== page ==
Jane Austen Quotes & Wallpapers

Jane Austen
Total Quotes: 882


Women are the only correspondents to be depended on. Jane Austen

Here and there, human nature may be great in times of trial; but generally speaking, it is its weakness and not its strength that appears in a sick chamber: it is selfishness and impatience rather than generosity and fortitude, that one hears of. There is so little real friendship in the world! and unfortunately, there are so many who forget to think seriously till it is almost too late. Jane Austen

From this day you must be a stranger to one of your parents. - Your mother will never see you again if you do not marry Mr Collins, and I will never see you again if you do. Jane Austen

But Shakespeare one gets acquainted with without knowing how. It is a part of an Englishman's constitution. His thoughts and beauties are so spread abroad that one touches them everywhere; one is intimate with him by instinct. Jane Austen

You ought certainly to forgive them, as a Christian, but never to admit them in your sight, or allow their names to be mentioned in your hearing. Jane Austen

I shall soon be rested, said Fanny; to sit in the shade on a fine day, and look upon verdure, is the most perfect refreshment. Jane Austen

I cannot make speeches, Emma...If I loved you less, I might be able to talk about it more. But you know what I am. You hear nothing but truth from me. I have blamed you, and lectured you, and you have borne it as no other woman in England would have borne it. Jane Austen

That will do extremely well, child. You have delighted us long enough. Let the other young ladies have time to exhibit. Jane Austen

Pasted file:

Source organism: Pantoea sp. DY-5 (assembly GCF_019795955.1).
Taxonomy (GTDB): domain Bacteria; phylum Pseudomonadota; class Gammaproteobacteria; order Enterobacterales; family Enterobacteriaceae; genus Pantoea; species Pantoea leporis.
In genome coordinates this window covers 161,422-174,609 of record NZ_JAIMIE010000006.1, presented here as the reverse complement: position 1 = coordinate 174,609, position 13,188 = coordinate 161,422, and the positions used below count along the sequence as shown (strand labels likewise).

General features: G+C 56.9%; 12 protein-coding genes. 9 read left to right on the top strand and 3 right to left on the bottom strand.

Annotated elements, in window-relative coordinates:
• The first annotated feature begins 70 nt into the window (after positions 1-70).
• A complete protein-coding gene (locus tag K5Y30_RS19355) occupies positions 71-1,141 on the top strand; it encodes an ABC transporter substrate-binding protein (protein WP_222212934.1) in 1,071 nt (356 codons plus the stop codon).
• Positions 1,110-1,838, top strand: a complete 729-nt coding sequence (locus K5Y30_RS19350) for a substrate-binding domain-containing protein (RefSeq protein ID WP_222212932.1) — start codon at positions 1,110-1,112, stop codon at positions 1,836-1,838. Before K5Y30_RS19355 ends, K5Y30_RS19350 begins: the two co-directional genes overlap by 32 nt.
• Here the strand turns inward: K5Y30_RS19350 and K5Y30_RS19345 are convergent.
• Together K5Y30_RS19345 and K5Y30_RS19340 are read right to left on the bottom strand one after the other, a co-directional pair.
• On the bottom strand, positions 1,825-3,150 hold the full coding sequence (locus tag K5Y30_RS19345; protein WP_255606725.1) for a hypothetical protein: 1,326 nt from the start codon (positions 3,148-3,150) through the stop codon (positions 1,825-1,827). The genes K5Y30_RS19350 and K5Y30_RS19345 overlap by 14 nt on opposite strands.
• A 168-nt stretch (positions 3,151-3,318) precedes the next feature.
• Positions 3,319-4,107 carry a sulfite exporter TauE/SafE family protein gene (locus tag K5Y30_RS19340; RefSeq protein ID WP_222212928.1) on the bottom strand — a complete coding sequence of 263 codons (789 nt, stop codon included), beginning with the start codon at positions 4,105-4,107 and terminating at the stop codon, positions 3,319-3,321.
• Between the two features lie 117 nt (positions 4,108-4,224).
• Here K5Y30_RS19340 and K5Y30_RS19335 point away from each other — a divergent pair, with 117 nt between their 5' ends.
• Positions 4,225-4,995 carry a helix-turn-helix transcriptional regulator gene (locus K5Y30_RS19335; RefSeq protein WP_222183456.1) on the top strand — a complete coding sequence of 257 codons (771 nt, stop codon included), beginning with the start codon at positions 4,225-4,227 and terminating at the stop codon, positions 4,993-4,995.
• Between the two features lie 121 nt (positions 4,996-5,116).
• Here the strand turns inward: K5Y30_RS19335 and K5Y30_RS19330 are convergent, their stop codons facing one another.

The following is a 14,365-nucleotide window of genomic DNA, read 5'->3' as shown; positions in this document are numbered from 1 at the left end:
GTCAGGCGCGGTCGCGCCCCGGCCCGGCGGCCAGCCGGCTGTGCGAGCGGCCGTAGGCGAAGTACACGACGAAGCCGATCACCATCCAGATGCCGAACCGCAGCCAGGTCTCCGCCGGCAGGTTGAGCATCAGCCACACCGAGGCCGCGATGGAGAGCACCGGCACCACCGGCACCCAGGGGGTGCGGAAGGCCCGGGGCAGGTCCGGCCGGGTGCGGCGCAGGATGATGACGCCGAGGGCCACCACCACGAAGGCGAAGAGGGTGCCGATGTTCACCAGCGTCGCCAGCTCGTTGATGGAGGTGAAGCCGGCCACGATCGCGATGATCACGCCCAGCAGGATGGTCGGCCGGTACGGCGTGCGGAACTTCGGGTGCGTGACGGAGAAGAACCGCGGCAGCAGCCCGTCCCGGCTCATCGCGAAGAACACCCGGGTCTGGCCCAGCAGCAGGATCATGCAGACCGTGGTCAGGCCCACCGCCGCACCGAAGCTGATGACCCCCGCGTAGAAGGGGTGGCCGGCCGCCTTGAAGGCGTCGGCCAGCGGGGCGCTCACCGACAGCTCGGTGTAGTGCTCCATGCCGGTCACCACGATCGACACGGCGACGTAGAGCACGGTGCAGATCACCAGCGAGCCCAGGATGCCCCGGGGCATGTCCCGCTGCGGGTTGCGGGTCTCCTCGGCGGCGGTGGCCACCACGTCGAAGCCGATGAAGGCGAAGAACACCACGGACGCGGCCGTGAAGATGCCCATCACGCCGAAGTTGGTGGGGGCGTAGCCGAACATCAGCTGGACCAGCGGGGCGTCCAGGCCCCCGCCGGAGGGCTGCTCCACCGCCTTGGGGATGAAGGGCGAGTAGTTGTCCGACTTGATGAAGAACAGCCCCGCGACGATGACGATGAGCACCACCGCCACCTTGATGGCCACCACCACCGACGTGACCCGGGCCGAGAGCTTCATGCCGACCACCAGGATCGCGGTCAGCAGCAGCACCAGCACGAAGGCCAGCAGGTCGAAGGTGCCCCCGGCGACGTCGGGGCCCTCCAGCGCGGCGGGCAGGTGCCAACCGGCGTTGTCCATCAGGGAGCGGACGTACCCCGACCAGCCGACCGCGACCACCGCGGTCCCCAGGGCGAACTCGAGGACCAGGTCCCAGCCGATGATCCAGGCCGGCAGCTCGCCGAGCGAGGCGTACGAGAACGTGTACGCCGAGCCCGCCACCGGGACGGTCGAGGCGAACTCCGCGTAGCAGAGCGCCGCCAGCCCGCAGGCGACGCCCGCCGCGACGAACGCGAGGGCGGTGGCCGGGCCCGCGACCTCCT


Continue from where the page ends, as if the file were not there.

I am not at all in a humor for writing; I must write on till I am. Jane Austen

for he is such a disagreeable man, that it would be quite a misfortune to be liked by him. Jane Austen

She tried to explain the real state of the case to her sister. "I do not attempt to deny," said she, "that I think very highly of him-that I greatly esteem, that I like him." Marianne here burst with forth with indignation: "Esteem him! Like him! Cold-hearted Elinor. Oh! worse than cold-hearted! Ashamed of being otherwise. Use those words again, and I will leave the room this moment." Elinor could not help laughing. "Excuse me," said she, "and be assured that I meant no offence to you, by speaking, in so quiet a way, of my own feelings. Jane Austen

You were disgusted with the women who were always speaking and looking, and thinking for your approbation alone. I roused, and interested you, because I was so unlike them. Jane Austen

Every savage can dance. Jane Austen

Expect a most agreeable letter; for not being overburdened with subject (having nothing at all to say) I shall have no check to my Genius from beginning to end. Jane Austen

She [Mary I] married Philip King of Spain, who in her sister's reign, was famous for building Armadas. Jane Austen

I must have my share in the conversation... Jane Austen

Oh! you are a great deal too apt, you know, to like people in general. You never see fault in any body. All the world are good and agreeable in your eyes. I never heard you speak ill of a human being in my life." "I would wish not to be hasty in censuring any one; but I always speak what I think. Jane Austen

Now they were as strangers; nay worse than strangers, for they could never become acquainted. Jane Austen

She told the story, however, with great spirit among her friends; for she had a lively, playful disposition, which delighted in any thing ridiculous. Jane Austen

And have you never known the pleasure and triumph of a lucky guess? I pity you. I thought you cleverer; for depend upon it, a lucky guess is never merely luck. There is always some talent in it. Jane Austen